• Yes, Ronnie – you are absolutely right! I almost think it’s human to take something for granted – a sunrise, a child’s smile, our health – once we become accustomed to having it ‘all the time.’ Whereas if we are threatened with loss, suddenly that subject soars in importance. Keeping gratitude in one’s sights can be a meditation – a work in progress – but ultimately it contributes to a deeper appreciation of this incredible existence. At least that’s how I see it!
      Thanks for your comments.

  3. Bela,

    A lovely post as always. You are so right; intrisically it is all about changing the frame of reference. With this, there is the realisation that aspects we so easily tend to take for granted are in reality such wonderful blessings we have been blessed to receive.

    As we shift into this perspective, as we feel gratitude to open our hearts to “give” of what we have, a miraculous thing happens. The universe opens up to give back to us what we could never have imagined.

    An attitude of Gratitude lies in noticing all those small and simple things in life that give us peace and happiness. As we walk besides the flowing waters. As we hear the birds chirping. As we imbibe the wafting scents of nature. As we look into the bright eyes of the newborn. As we sit on the bench, being enveloped by the first rays of a rising sun. As we sing softly with no reason whatsoever…..

    To me, an attitude of gratitude is a choice, a way of life

    I was intrigued to listen to the Kashi Vishwanath Ganga song at the end. Not sure if you understand the lyrics but the images do personify what myriad colours life has, the essence of gratitude.

    Cheers and God Bless.

    Shakti

    • Shakti, what a lovely response to my post. Thank you so much for the beauty and grace in your response. I completely agree with all that you’ve said.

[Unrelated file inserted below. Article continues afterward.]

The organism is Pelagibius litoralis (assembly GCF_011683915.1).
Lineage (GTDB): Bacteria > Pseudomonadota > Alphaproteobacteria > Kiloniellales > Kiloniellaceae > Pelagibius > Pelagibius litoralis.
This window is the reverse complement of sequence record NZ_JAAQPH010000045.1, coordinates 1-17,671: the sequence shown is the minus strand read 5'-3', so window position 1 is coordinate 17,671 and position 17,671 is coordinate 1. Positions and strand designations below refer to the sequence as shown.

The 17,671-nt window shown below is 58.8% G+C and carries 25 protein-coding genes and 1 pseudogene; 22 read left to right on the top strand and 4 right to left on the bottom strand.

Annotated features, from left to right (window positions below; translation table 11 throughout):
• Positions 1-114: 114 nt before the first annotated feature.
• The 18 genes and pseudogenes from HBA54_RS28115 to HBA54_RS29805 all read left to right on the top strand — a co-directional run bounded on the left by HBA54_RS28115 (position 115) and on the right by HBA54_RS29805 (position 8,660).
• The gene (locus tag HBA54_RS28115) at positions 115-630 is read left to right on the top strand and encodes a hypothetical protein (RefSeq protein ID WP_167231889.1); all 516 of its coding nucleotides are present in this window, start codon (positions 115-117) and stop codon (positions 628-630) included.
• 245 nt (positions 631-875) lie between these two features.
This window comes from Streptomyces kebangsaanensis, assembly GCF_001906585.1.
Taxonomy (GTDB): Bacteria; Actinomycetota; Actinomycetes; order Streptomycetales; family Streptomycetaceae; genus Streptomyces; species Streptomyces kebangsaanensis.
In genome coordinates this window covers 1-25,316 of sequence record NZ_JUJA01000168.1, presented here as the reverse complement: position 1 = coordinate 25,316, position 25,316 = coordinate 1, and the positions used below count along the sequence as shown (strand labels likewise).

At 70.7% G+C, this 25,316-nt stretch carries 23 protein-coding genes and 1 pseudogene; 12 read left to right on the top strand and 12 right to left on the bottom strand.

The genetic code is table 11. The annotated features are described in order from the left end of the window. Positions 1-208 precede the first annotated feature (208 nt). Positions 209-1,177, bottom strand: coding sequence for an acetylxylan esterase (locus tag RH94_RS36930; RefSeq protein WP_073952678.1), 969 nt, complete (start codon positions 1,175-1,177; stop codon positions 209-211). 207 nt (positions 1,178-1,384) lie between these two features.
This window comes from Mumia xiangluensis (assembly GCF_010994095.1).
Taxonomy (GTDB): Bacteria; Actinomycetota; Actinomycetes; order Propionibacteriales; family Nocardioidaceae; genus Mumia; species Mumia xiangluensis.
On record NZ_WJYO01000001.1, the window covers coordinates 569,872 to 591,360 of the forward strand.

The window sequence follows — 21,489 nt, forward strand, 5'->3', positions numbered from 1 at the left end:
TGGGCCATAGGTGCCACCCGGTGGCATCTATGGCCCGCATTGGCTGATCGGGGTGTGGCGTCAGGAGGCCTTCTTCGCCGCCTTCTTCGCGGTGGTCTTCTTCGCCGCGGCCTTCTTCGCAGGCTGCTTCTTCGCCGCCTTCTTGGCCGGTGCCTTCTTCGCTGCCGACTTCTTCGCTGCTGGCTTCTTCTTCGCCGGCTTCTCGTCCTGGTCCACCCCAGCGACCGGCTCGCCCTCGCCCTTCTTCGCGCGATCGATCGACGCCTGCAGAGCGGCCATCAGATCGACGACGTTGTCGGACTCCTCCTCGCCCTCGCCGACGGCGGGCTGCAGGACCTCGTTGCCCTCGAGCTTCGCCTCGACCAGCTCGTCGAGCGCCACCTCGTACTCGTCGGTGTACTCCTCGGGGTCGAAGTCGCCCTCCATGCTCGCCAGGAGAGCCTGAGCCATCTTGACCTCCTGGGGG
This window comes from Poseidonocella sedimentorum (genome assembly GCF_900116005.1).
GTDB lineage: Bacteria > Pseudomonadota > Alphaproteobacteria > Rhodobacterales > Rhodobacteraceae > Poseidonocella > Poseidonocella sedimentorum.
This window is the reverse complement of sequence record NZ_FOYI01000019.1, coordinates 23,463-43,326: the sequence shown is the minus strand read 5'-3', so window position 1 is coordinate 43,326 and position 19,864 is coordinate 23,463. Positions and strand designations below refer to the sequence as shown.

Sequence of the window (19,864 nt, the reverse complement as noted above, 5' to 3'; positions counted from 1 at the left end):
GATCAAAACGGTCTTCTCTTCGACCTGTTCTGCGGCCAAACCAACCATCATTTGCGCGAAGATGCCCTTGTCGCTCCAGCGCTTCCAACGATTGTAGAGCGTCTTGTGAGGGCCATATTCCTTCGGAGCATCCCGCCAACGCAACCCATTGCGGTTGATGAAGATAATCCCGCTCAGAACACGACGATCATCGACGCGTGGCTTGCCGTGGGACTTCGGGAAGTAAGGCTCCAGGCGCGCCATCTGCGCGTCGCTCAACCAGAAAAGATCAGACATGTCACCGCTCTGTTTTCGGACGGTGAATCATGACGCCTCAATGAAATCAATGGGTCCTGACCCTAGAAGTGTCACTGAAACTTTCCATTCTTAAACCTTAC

And it’s so interesting that you feel gratitude is expressed in the images presented in the video – and no, I’ve never ‘understood’ the lyrics – but apparently my body and spirit know them, because the feelings they always elicit in me are pure joy and gratitude! This is one of my favorite tunes – and my musical tastes are as wide as the ocean.

      And even though I ‘know’ the (translated) lyrics to this chant, I of course don’t comprehend the backstory as I haven’t taken the time to research it. However, that being said – I think what most compels me to such music is the sheer devotional quality of it. India certainly is a big country, but it has such a plethora of devotional music – which is far more mainstream than, say, Christian hymns could ever be. Now and then my husband and I will go to a kirtan, and just being in the vibration of such offerings is a blessing in itself.

  4. […] An Attitude of Gratitude (belasbrightideas.wordpress.com) […]

  5. I adore these words and i love this song! This post reminds me of what I’ve been learning lately: The lessons of “surrender” and “allowing”… I think the same was true of my own attitude of gratitude. I never forced it… it just sort of sprang forth in the most miraculous way.. which I am eternally grateful for. I allowed life to flow and from that allowing, I found many brilliant gifts to have much gratitude for. Thank you for this beautiful reminder. 🙂

    • Happy to oblige 😉 Thanks for your kind words and your input on gratitude. I’m sure we can never hear enough about it – because, as you noticed, we do need reminders! Amazing, but we all do. Peace.